Notes on fashion, style and culture

Monday, 6 May 2013

YSL muse auctions her 12,000 piece haute couture wardrobe

Yves Saint Laurent
Luquet in YSL
Danielle Luquet de Saint Germain – a friend, model and muse to the late Yves Saint Laurent – is auctioning her 12,000-piece haute couture wardrobe, an historic collection of creations by fashion masters such as YSL, Claude Montana, Azzedine Alaia, Paco Rabanne, Thierry Mugler, Christian Lacroix and Francois Lesage. The auction which will take place in Paris in October and the collection is being billed as one of the world’s most significant private holdings of couture.

Danielle Luquet de Saint Germain, who was born in Lyons but has lived in Geneva since the 1970s, is credited with being the catalyst behind many of Saint Laurent's most famous looks. The eponymous ‘le smoking’ tuxedo for women, his see-through blouse and the YSL ‘la saharienne’, or safari jacket.  It is said to be Luquet’s boyish frame – a petite size 34 – which apparently first drew Saint Laurent to the model in the Sixties. As he trailblazed through his career, in 1968, even though trousers were still considered inappropriate for women, the designer decided to hijack the hunting suit, a virile garment, to turn it into an urban classic of the feminine dress code: the Safari jacket – that he created on Danielle Luquet de Saint-Germain’s back.

Their partnership began when Luquet arrived at her first casting with the designer in the 1960s, aged 19, wearing male clothes – a trenchcoat and man’s trousers – ‘One morning I arrived at the same time as Yves, dressed in a pair of pants and a men’s trench,’ Luquet recalled in an interview she gave to coincide with a retrospective dedicated to her collection at the Museum of Geneva in 2001. She recalls the designer was so intrigued, that ‘after the presentation, he asked me if I could leave him my clothes for inspiration’.


‘La Sahareinne’ style, YSL on the catwalk, Paris 2012
Luquet known during her modelling days as ‘the red-haired model’, rarely appears in public now choosing to live a more reclusive lifestyle away from the limelight. She has however,  been keeping her clothing collection in pristine condition. . According to Georges Delettrez, of the auction house who are looking after the sale, she has kept the collection in museum-like conditions on the upper floor of her home in Geneva. In her lifetime, as well as muse to Yves Saint Laurent, Luquet spent her later years as artistic director at Dior and then Claude Montana, which further allowed her to build on her impressive collection. From season to season, she collected the most beautiful creations by designers from Yves Saint-Laurent to Christian Lacroix, Thierry Mugler to Azzedine Alaïa. Mythic pieces from the late 60s to the 2000s, which she amassed with the greatest of care partly on an aesthetic level - through pure admiration of their beauty, but also because of what each piece bore witness to - clothes as physical documents/tangible visual articles, able to speak to us of the changing times. This is perhaps why this collection is considered so unique.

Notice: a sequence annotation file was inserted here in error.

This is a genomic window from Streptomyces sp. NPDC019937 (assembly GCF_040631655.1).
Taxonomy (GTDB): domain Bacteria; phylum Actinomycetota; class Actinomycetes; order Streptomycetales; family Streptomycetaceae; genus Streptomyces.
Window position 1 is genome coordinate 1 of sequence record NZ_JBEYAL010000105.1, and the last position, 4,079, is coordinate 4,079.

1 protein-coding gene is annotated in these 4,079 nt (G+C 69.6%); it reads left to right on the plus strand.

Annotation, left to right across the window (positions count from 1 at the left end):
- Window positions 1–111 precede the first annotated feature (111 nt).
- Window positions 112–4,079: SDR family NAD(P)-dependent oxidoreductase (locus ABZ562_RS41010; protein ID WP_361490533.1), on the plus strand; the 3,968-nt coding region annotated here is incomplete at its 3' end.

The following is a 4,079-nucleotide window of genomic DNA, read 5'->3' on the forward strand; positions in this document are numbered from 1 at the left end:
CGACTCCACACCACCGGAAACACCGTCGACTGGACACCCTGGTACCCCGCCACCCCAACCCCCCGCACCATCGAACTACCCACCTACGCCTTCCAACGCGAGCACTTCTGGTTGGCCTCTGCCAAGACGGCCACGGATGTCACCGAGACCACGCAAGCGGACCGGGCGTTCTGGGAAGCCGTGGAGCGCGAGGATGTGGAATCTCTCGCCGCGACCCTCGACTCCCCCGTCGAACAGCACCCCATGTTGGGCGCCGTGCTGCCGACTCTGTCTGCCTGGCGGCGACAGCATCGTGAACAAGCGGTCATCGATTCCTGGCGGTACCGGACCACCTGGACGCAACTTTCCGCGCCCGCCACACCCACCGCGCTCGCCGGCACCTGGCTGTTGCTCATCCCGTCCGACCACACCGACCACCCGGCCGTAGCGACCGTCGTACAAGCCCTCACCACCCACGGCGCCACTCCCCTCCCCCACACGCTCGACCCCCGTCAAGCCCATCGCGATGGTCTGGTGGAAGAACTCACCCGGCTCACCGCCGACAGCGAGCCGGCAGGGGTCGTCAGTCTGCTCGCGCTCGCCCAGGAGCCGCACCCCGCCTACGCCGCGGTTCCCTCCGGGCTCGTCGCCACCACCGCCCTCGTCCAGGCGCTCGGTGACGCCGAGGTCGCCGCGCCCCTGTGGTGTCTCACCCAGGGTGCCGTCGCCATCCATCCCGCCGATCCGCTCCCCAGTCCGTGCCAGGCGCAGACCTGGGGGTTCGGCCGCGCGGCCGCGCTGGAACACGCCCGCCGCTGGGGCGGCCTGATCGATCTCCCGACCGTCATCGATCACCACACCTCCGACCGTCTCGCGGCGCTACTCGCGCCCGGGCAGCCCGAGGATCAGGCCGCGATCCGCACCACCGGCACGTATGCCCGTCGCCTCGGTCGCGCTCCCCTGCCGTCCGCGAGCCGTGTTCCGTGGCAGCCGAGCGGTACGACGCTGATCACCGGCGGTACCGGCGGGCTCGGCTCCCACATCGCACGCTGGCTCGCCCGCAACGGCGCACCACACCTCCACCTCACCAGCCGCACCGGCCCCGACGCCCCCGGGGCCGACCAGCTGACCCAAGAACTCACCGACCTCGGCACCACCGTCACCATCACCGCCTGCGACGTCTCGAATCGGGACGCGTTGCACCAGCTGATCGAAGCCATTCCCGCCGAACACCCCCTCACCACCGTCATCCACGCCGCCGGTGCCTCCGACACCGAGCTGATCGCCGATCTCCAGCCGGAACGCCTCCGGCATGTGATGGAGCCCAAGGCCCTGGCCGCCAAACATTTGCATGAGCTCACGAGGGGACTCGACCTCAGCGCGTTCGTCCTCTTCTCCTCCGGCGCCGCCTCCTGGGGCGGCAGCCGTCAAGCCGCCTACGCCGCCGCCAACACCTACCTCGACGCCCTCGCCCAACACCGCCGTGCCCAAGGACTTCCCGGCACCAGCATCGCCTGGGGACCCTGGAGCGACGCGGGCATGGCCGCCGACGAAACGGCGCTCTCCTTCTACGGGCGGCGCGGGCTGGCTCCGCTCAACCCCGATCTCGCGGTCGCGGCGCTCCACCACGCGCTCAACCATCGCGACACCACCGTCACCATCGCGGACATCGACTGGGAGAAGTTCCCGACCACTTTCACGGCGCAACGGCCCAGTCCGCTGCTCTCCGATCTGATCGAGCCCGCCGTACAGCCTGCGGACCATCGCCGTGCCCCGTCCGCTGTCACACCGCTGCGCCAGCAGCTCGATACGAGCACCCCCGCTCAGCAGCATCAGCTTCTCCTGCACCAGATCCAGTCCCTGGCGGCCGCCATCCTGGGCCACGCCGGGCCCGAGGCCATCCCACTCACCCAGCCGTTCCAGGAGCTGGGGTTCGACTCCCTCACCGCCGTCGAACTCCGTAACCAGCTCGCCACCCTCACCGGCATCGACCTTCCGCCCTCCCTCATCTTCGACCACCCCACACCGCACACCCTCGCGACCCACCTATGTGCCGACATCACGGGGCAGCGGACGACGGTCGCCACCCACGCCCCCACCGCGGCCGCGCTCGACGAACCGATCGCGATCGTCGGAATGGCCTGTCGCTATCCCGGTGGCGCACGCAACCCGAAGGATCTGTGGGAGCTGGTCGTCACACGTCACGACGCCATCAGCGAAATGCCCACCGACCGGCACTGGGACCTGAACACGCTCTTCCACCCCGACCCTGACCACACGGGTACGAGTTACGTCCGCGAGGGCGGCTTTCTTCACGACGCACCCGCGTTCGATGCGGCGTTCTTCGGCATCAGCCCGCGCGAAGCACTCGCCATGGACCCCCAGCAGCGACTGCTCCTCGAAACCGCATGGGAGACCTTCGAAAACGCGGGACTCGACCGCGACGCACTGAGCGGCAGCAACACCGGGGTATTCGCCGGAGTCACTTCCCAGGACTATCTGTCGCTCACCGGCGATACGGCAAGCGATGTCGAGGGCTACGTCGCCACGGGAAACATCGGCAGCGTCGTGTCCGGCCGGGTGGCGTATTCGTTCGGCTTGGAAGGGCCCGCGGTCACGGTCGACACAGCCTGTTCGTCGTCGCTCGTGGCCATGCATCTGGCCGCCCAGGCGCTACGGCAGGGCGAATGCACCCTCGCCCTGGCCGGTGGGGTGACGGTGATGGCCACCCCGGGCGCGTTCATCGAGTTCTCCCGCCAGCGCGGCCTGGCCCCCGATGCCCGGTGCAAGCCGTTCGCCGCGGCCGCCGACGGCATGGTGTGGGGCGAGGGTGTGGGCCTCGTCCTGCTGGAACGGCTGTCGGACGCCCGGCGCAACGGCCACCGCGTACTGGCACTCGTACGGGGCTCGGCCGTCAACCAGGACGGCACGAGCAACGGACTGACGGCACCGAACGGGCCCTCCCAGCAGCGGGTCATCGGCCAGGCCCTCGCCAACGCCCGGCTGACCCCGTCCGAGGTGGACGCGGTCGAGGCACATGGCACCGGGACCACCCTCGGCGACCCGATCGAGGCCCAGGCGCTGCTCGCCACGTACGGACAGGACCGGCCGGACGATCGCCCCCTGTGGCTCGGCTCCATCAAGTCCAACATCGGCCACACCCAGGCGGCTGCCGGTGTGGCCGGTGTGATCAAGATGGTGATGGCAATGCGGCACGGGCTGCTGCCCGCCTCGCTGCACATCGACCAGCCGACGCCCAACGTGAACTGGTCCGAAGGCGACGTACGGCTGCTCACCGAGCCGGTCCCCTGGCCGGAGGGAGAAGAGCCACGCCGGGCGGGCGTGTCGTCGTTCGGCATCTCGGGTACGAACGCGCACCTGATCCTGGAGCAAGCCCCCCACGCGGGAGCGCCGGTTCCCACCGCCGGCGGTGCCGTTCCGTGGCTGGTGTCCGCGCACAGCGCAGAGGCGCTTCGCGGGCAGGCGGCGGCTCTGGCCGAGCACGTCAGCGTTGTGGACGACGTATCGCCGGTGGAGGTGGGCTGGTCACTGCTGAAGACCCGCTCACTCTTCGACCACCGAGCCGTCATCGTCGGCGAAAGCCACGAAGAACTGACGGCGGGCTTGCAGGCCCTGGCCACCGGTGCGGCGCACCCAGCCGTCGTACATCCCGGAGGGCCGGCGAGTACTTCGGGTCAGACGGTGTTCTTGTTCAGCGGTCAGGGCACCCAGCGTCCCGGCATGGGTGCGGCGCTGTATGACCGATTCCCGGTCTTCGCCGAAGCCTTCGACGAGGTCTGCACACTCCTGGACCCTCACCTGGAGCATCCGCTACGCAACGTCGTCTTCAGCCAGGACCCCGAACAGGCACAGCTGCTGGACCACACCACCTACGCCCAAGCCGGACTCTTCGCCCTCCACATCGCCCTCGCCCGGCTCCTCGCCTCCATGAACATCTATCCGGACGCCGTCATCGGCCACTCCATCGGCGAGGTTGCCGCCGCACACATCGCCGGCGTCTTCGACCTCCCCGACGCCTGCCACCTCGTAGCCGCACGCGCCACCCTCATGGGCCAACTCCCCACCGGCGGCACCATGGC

Luquet in typical masculine tailoring

Among the expected YSL pieces (including a rare black see-through chiffon dress decorated with ostrich feathers, expected to fetch over £12,500), the collection also includes prototypes by Claude Montana and Lesage embroidered pieces one of which – a satin ‘Picasso’ dress embellished with embroidery – is predicted to go for no less than £10,000, and quantities of couture jewelry and artistic headgear, one of which was crafted from sheaves of wheat to match a golden kaftan designed by Thierry Mugler in 1978.

Saint Laurent who died in 2008, once said of his muse: ‘I’ve been systematically looking for girls who resemble the girl of the moment. Danielle came from Lyon, she had done very little fashion, but I realized that her body, her gestures were typical of the woman of today. I had nothing to teach her. On the contrary, it was she who helped me get rid of all outdated references. Everything I did on her – because I always work on a model, never flat – and everything that came tumbling down, was for the better. She made me advance.’ 

Françoise Sternbach, a member of the French Union of Professional Art Experts who helped curate the auction, told Women’s Wear Daily: ‘She had a strong eye, she did not pick any pieces that were banal’. He went on to comment: ‘I know everyone will focus on the YSL pieces, which are magnificent, but I tell you there are dresses here by Claude Montana which would not have existed without her. They are one-offs, prototypes designed especially for her.’ 

Sternbach said the collection was clearly the result of a lifelong passion: ‘This is not the work of a random person, but that of a lover of fashion. What we see here is one of the most significant private collections of haute couture in the world.’

Auction house, Gros & Delettrez who have been chosen to look after the sale, will sell approximately 350 lots beginning October 14, and continue every few months until the entire collection is sold.

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